Tuesday, August 30, 2005

What's the Matter with Kansas?

Um, here's one thing:
On Sunday evening, Matthew Koso tipped three ounces of formula into his 5-day-old daughter's mouth, then hoisted her atop his shoulder in hope of a burp. On Tuesday morning, he is scheduled to be arraigned on charges for which the newborn is the state's prime piece of evidence.

Mr. Koso is 22. The baby's mother, Crystal, is 14. He is charged with statutory rape, even though they were wed with their parents' blessing in May, crossing into Kansas because their own state prohibits marriages of people under 17...

Outrage over the case has rippled through this town of 4,800 about 100 miles from both Omaha and Kansas City, and to two state capitals. The governor of Kansas, Kathleen Sebelius, embarrassed by her state's status as one of the few allowing children as young as 12 to marry, has said she will propose a raise in the minimum age when the Legislature reconvenes in January.
Where have we heard about kids and sex in Kansas recently? Oh yeah, hyper-conservative state attorney general Phill Kline has been trying to get access to records from clinics with the reported intent of prosecuting "child rape and other crimes in order to protect Kansas children." But no one in the freaking statehouse thought to say that, with or without parental consent, 12 is probably too young to marry?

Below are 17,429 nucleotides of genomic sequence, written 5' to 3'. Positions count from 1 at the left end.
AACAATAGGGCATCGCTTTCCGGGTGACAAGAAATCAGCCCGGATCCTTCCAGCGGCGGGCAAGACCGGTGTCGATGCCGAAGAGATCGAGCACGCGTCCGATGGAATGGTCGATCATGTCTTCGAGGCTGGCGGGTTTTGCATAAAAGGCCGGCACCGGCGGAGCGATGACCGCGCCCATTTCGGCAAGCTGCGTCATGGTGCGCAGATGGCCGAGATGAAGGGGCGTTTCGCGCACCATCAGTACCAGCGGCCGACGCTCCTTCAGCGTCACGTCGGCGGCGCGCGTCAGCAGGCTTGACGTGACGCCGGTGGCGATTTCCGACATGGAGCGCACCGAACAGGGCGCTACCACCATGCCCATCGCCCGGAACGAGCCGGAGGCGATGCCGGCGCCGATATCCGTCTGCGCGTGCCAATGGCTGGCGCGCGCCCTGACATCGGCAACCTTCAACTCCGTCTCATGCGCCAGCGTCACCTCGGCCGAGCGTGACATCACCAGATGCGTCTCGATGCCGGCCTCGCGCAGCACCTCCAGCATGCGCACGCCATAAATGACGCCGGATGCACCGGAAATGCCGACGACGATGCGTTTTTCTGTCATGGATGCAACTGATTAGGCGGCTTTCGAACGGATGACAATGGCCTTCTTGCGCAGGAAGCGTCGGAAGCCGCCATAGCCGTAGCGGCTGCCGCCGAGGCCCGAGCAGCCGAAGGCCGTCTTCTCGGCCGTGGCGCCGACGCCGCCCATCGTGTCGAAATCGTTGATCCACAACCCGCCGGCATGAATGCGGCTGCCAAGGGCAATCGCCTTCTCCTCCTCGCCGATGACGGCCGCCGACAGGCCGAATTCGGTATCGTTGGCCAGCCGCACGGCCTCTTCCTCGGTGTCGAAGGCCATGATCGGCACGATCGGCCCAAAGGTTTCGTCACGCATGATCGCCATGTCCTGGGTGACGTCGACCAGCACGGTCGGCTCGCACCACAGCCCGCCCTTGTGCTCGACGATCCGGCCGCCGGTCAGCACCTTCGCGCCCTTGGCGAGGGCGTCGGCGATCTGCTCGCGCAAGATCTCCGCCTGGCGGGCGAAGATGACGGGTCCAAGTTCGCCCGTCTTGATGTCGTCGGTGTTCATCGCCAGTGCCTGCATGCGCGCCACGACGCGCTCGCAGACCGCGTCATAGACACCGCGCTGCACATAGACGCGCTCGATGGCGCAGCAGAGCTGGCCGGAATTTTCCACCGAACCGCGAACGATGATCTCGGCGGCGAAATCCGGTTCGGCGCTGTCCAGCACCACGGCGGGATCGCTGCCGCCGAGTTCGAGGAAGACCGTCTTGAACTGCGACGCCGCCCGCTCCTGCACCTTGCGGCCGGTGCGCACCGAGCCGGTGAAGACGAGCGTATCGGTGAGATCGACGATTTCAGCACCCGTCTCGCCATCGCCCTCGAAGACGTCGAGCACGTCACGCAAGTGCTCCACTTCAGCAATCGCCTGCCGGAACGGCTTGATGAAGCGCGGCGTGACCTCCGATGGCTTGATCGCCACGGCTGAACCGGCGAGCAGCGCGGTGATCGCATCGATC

Don't forget: Kansas has had a Republican majority for almost its entire history, so blaming this on liberals' loose morals won't stick.

Fix this, please.

Update: In the comments, one person wrote that I was being ridiculous and this had simply passed "under the radar" of most Kansas politicians, who will now fix it. Commenter Kim disagreed.
This didn't slip under anybody's radar, and here's why: the Kansas legislature probably punted on this issue a couple of years ago (2003?) when they closed the loophole in common-law marriage. Sneaky people were avoiding statutory rape charges in Kansas by declaring themselves to have been common-law married at the time of the offense. The Legislature caught on and, if I recally correctly, made it so that you have to be 18 to be common-law married.

So nobody thought of raising the age for getting married via a license and a ceremony until now? They were raising the age for one kind of marriage--I find it hard to believe that they wouldn't have given at least passing consideration raising the age for the other kind of marriage as well. In my mind, it amounts to a reaffirmance of the existing law.

I hope this gets pointed out whenever legislators (at least those who were around when the law was enacted) feign surprise at the shockingly low marriage age.